Suspected ISIS scout for Berlin attacks goes on trial
An alleged Islamic State jihadist accused of scooping out potential targets for an attack in Berlin, including the Brandenburg Gate and Reichstag...
Berlin: An alleged Islamic State jihadist accused of scooping out potential targets for an attack in Berlin, including the Brandenburg Gate and Reichstag building, went on trial in Germany on Wednesday.
It was the country's first trial of a suspected ISIS militant deployed to Germany from Syria during the chaotic 2015 refugee influx -- in contrast to "lone wolf" attacks or plots by extremists who were radicalised elsewhere.
The defendant, identified only as 19-year-old Syrian national Shaas al-Mohammad, allegedly fought with the Islamist militia in his war-torn homeland for two years before arriving in Germany as a refugee in August 2015.
Dressed in a blue pullover and a black cap, Mohammad hid his face behind a folder as he took his seat in the courtroom. Two police trucks were parked outside the entrance, with officers armed with machine guns guarding the proceedings.
Mohammad was standing trial at a special state security court in Berlin on charges of membership of a foreign terrorist organisation, which carries up to 10 years in jail, and military weapons law violations. The trial comes just over two weeks after an IS extremist from Tunisia allegedly ploughed a truck through a Berlin Christmas market in an attack that killed 12 people.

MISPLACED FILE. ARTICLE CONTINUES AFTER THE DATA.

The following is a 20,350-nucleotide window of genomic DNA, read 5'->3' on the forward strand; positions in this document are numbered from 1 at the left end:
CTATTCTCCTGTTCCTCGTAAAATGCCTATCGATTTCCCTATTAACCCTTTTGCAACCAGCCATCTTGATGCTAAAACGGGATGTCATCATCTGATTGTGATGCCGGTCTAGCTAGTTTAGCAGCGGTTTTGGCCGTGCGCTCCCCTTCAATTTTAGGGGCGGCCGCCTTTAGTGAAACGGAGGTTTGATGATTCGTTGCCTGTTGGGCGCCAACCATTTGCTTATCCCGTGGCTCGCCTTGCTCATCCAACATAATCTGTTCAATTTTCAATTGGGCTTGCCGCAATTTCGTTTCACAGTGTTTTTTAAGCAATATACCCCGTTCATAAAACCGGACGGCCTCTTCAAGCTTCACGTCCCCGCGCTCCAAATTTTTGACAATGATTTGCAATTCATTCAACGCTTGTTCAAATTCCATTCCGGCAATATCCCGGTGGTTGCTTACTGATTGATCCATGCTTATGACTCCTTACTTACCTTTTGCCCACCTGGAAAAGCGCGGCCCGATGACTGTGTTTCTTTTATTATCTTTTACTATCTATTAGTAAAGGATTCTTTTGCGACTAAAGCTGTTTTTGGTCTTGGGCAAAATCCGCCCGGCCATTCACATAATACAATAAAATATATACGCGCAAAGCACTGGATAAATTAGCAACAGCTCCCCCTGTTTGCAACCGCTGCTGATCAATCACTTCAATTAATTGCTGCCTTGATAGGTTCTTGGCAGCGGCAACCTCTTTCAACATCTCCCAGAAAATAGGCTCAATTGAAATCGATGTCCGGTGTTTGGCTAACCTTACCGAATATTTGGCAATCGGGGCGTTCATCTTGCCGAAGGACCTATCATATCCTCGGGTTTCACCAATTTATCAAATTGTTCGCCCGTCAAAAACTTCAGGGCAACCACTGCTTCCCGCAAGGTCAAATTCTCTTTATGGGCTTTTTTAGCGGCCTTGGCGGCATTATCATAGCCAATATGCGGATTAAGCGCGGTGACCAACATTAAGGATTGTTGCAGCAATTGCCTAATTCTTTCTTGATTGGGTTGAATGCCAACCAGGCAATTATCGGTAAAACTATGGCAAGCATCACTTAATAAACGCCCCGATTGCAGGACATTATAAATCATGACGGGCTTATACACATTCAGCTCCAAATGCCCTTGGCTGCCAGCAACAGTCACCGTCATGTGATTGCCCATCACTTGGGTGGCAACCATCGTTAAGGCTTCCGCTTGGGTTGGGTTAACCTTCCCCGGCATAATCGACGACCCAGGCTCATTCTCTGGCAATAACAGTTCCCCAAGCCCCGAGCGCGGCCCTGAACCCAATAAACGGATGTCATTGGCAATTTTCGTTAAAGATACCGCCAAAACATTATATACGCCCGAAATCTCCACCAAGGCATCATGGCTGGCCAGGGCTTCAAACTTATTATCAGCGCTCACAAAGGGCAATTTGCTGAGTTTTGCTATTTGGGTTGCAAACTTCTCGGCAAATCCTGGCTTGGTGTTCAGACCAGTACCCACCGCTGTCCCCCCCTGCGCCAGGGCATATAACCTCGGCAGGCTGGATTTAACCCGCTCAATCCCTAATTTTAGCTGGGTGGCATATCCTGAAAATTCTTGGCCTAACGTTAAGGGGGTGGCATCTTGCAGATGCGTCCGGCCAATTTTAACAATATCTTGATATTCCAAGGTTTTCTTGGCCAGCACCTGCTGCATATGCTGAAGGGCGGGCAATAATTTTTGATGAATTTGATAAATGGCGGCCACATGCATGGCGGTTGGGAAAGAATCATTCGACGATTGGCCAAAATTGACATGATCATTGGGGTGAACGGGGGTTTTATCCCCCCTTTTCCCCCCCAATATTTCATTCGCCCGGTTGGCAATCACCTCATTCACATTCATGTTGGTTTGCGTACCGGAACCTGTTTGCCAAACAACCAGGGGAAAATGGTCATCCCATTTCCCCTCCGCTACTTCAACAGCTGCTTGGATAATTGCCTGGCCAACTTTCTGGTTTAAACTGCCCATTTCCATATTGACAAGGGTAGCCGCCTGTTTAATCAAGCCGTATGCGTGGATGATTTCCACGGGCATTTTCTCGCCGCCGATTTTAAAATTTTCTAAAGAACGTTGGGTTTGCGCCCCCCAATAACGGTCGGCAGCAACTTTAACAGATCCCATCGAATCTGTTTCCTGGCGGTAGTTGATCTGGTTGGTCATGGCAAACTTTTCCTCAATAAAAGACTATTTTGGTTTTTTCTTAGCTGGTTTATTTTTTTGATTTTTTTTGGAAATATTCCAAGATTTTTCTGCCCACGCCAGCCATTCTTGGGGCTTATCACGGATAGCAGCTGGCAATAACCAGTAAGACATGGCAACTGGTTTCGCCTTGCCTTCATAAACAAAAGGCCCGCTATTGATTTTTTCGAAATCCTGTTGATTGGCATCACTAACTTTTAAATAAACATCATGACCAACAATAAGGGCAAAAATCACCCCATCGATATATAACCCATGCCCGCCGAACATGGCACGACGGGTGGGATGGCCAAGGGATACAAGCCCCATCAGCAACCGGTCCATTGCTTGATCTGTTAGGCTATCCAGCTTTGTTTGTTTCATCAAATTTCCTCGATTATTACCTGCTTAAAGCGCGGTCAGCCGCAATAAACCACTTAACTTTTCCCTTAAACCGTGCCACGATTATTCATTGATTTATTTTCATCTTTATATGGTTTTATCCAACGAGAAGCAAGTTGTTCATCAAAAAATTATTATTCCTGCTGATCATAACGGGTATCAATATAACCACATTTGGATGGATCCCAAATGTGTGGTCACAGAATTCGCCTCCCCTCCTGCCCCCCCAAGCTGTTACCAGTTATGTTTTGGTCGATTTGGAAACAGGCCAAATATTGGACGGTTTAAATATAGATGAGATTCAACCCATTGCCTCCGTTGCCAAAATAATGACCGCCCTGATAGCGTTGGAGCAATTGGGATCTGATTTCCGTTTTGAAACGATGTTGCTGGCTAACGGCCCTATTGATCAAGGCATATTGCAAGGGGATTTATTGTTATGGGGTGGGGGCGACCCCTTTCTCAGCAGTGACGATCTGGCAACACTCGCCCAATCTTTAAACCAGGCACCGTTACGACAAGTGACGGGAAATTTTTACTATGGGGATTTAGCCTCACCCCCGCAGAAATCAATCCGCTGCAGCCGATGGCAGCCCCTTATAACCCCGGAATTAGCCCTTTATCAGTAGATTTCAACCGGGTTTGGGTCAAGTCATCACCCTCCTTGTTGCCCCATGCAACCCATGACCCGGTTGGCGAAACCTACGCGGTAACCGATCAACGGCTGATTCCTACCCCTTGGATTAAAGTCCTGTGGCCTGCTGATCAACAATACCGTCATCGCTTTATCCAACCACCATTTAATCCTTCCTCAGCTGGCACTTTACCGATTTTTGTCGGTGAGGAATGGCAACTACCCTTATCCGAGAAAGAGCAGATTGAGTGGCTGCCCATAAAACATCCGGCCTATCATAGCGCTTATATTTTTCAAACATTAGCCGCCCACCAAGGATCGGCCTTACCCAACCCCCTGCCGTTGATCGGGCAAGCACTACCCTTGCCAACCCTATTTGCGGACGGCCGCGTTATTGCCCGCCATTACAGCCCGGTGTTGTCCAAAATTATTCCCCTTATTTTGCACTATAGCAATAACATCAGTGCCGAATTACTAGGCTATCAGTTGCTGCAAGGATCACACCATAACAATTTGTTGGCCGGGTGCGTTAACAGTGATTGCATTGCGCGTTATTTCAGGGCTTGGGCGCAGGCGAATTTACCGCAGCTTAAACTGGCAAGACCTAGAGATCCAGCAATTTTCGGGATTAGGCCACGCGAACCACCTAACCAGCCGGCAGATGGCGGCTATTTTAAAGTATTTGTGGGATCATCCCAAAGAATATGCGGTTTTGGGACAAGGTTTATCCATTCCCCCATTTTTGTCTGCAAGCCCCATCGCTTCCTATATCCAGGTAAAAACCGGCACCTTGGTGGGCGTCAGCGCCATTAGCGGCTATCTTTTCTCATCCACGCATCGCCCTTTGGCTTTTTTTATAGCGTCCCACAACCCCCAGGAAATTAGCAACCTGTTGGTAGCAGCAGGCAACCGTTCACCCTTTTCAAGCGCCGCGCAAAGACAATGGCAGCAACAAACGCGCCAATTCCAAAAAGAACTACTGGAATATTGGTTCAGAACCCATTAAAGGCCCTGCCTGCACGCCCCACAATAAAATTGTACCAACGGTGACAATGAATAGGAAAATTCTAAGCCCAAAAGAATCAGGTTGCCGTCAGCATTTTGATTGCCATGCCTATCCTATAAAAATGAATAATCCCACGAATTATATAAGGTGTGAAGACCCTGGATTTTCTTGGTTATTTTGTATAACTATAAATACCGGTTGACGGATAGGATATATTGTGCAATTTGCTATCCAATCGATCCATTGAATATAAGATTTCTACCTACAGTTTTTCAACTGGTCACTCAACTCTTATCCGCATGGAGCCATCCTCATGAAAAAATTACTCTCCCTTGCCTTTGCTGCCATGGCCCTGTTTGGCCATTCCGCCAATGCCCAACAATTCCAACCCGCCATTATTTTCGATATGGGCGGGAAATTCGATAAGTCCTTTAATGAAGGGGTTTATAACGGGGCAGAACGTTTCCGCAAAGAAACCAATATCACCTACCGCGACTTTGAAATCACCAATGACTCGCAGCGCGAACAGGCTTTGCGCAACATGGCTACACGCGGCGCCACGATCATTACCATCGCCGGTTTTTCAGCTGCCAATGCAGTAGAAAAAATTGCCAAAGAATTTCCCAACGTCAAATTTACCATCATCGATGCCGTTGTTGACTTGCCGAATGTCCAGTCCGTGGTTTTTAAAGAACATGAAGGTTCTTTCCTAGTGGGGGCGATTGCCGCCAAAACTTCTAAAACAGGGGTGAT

Prosecutors claim the defendant joined the jihadist group as a teenager in mid-2013, taking part in combat operations, handling an AK-47 assault rifle and supplying food to fighters. He arrived in Germany near the peak of a mass influx of people fleeing Syria, Iraq and other crisis-torn countries that brought almost 900,000 asylum seekers to Europe's biggest economy in 2015. He allegedly stayed in "close contact" with IS and repeatedly visited the German capital until February 2016 to scout out landmark targets and busy tourist sites for an attack.
Among the suspected targets was the area around the glass-domed Reichstag parliament building, the nearby Brandenburg Gate monument and the busy shopping square Alexanderplatz. He then allegedly "passed the information about the potential attack targets onto his contacts at the IS", said the court in a statement.
"In addition, he arranged to send at least one person to Syria as a fighter and offered his services as a contact person for potential attackers in Germany," it added. The young Syrian was arrested on March 22 last year and has been in pre-trial detention ever since. The court has set 25 hearings until April.